Difference Between Absolute and Comparative Advatage

621 Words Nov 4th, 2005 3 Pages
The theory of comparative advantage is perhaps one of the most important concepts in international trade theory.

A country has an absolute advantage in the production of a good relative to another country if it can produce the good at lower cost or with higher productivity. Absolute advantage compares industry productivities across countries. In the case of Zambia, for instance, the country has an absolute advantage over many countries in the production of copper. This occurs because of the existence of reserves of copper ore or bauxite. We can see that in terms of the production of goods, there are obvious gains from specialisation and trade, if Zambia produces copper and exports it to those countries that specialise in the production
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Country B has an absolute disadvantage. Due to abundance of raw materials or more productively efficient production techniques, Country A is able to produce more wheat and more maize that Country B. Perhaps common sense tells us that Country A should produce both goods and export surpluses and Country B neither. However, when comparative advantage is considered a different story emerges.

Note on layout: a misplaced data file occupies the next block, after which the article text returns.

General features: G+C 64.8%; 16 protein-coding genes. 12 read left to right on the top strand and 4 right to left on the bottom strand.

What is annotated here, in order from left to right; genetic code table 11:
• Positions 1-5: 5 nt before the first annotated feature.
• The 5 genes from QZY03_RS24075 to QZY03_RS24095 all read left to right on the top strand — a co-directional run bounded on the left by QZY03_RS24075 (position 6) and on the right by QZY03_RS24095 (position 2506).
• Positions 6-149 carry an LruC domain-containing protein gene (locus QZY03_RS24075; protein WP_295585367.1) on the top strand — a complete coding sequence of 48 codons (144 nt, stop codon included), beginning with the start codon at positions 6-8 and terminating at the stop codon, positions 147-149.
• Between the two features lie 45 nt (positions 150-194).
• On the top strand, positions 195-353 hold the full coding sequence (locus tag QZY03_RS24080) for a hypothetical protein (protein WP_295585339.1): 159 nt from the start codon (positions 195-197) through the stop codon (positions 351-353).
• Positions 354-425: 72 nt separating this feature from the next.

Consider the opportunity cost of Country A producing one more unit of maize. Half a unit of wheat has been foregone. When country B produces one more unit of maize two units of wheat are foregone. Economics is concerned with the allocation of scarce resources. Fewer resources are foregone if Country A concentrates its resources in the production of maize.

Now consider the opportunity cost of Country B producing one more unit of wheat. Two units of maize have been foregone. When Country B produces one more unit of wheat only half a unit of maize is foregone. Fewer resources are foregone if Country B specialises in the production of wheat. In the above case Country A should produce maize and Country B wheat. The surpluses produce should then be traded.

We can see that the principle of comparative advantage is clearly counter-intuitive. Many results from the formal model are contrary to simple logic; in the other hand the logic behind absolute advantage is quite intuitive.


- Economics 7th Edition, David Begg.

- The Principle of Comparative and Absolute
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